Maria Ressa of Philippines freed from tax evasion | Press Freedom News

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The Tax Court of Appeal acquits the journalist and Nobel laureate of the four charges of tax evasion, which could have sent her to prison for decades.

Philippine Nobel laureate Maria Ressa and her online news service Rappler have been cleared of tax evasion.

An appeals court ruling on Wednesday upheld Ressa in a case she has described as part of a pattern of harassment. If convicted, she would have faced 34 years in prison.

Ressa, who won the Nobel Peace Prize together with Russian journalist Dmitry Muratov in 2021, is the head of Rappler, which has earned a reputation for its in-depth reporting and hard-hitting investigation of former President Rodrigo Duterte.

“Today, facts win. The truth wins. Justice will prevail,” an emotional Ressa said after Wednesday’s verdict.

“These accusations as you know were politically motivated, they were an abuse of power and they were intended to stop journalists from doing their jobs,” she told reporters. statement. “It is in these cases where capital markets are, where the rule of law is, where freedom of the press meets. So this exemption is not just for Rappler. It is for her -every Filipino who has ever been unjustly accused.”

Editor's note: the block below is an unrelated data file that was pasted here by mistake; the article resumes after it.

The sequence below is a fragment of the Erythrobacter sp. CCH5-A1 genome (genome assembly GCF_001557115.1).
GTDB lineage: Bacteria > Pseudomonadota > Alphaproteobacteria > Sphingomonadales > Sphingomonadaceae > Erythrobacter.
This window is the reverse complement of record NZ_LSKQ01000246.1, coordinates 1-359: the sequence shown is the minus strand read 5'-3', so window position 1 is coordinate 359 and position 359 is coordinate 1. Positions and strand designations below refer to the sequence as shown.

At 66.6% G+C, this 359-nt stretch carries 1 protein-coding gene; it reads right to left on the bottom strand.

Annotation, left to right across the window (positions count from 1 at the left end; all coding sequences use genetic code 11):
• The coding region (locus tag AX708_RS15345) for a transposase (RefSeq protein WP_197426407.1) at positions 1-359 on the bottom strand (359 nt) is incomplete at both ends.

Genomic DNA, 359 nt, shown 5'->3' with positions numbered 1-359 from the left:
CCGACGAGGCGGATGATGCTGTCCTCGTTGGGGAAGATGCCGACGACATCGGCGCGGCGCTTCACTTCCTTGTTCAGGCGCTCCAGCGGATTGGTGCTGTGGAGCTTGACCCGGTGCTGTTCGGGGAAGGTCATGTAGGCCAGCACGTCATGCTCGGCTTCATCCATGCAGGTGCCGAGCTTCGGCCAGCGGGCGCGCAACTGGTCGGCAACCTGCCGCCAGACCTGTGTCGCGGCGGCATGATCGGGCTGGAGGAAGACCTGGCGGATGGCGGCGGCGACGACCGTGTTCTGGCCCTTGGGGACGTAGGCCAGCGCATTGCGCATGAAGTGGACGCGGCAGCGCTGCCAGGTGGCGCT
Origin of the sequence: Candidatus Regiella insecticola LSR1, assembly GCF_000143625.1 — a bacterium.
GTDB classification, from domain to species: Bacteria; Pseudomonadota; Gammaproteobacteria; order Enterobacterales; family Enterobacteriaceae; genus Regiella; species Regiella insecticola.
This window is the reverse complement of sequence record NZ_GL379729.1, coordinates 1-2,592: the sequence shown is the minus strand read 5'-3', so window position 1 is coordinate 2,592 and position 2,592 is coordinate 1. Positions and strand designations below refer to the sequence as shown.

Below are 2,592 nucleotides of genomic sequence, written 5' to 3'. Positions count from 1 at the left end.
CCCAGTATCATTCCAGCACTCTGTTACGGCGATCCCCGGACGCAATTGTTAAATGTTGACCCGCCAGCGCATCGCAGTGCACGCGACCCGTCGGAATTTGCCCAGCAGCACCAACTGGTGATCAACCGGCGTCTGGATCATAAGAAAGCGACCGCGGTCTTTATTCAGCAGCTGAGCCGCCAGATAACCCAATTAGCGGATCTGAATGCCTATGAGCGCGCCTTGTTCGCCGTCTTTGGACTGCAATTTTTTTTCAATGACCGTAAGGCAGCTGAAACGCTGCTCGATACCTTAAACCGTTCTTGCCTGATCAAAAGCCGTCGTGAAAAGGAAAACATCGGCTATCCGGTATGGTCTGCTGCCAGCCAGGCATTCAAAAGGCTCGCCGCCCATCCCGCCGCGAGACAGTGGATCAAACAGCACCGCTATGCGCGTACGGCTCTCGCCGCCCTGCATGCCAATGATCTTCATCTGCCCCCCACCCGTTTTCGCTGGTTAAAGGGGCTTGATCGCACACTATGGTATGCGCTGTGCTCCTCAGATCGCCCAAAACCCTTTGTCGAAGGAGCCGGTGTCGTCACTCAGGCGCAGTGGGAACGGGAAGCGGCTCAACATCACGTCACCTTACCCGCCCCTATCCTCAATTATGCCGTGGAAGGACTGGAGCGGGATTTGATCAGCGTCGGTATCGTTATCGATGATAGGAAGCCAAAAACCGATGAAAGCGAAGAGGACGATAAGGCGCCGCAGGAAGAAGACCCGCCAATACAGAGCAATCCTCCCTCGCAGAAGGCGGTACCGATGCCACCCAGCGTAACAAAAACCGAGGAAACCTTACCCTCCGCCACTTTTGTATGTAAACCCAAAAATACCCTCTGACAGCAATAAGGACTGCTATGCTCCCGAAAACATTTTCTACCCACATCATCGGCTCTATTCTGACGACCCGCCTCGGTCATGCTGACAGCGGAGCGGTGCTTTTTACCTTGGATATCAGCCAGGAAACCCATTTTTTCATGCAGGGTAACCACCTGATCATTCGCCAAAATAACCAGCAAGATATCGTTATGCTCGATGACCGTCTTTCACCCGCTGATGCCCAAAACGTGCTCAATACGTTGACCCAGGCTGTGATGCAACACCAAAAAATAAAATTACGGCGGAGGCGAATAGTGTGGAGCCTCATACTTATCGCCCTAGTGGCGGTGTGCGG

The tax evasion case stemmed from allegations by the state revenue agency that Rappler had omitted from its tax returns the income from the 2015 sale of investment receipts to foreign investors aca, which became the basis for revoking his license.

The news organization is still operating and fighting the Securities and Exchange Commission’s order to shut it down.

Ressa, 59, still faces three other criminal cases, including a cyber conviction, which is currently under appeal, for which she could face nearly seven years in prison.

Philippine President Ferdinand Marcos said in September that he would not interfere in Ressa’s proceedings, citing the separation of powers between the executive and judicial branches of government.

The Philippines is one of the most dangerous places in Asia for journalists.

It was ranked 147 out of 180 countries in the 2022 World Press Freedom Index, and the Committee to Protect Journalists ranks it seventh in the world in its freedom index for 2021, which will track the deaths of members of the media whose killers go free.

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